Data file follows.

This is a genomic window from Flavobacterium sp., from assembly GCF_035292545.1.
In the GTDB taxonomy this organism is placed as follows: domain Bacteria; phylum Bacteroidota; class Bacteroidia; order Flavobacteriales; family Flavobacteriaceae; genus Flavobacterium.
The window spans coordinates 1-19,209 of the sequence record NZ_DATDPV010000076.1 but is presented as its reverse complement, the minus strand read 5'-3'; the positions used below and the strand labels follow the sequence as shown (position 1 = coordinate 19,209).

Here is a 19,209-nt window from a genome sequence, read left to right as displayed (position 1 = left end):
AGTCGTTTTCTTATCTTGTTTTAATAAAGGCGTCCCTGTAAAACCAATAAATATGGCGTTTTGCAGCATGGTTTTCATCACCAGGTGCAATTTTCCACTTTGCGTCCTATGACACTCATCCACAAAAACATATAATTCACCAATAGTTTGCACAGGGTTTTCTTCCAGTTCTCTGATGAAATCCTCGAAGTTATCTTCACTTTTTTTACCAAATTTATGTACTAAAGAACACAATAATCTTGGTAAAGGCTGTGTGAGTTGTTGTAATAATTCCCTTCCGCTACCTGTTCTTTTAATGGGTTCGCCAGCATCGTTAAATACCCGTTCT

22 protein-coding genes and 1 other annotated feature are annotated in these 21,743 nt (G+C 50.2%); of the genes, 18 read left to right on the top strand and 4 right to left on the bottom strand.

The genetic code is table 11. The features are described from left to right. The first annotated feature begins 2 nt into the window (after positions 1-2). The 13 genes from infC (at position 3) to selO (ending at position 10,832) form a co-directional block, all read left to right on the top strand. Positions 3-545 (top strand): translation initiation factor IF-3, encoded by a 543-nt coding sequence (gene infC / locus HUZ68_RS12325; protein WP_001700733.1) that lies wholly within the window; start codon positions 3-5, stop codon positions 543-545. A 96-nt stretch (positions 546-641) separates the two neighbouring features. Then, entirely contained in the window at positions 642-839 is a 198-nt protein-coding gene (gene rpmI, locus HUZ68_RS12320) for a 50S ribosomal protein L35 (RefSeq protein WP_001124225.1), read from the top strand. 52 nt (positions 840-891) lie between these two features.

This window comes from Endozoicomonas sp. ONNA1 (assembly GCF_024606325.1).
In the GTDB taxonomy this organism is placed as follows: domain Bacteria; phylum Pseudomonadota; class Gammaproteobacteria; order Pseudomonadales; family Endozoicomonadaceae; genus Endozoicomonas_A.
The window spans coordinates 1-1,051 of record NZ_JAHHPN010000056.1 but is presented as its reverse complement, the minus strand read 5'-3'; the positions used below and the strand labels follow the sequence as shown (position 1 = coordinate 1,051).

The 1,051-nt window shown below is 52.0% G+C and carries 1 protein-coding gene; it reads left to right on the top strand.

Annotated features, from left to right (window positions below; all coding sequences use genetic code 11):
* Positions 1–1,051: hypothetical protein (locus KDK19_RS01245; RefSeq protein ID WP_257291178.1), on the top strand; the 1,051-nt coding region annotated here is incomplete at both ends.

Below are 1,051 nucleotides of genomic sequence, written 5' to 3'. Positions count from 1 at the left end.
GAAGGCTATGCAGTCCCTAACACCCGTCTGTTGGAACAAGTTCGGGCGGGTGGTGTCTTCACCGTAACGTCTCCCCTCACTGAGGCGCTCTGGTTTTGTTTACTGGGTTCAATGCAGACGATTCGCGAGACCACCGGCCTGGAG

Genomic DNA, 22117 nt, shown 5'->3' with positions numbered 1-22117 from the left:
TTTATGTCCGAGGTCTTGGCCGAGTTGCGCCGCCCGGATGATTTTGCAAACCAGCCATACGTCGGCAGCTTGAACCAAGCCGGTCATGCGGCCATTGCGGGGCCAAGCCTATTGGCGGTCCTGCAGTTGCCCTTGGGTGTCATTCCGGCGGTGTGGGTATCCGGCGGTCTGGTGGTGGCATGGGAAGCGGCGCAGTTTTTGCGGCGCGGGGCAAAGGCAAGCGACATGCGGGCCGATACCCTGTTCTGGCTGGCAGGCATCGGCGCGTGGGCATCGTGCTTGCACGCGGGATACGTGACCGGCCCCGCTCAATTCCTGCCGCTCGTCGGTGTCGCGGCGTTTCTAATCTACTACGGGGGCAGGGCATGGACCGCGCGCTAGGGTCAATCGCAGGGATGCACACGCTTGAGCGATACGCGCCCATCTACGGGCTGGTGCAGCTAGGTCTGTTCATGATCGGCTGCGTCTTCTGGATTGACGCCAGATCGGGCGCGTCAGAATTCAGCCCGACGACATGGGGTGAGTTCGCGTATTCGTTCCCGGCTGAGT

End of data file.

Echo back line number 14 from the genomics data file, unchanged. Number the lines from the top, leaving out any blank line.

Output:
Below are 1,051 nucleotides of genomic sequence, written 5' to 3'. Positions count from 1 at the left end.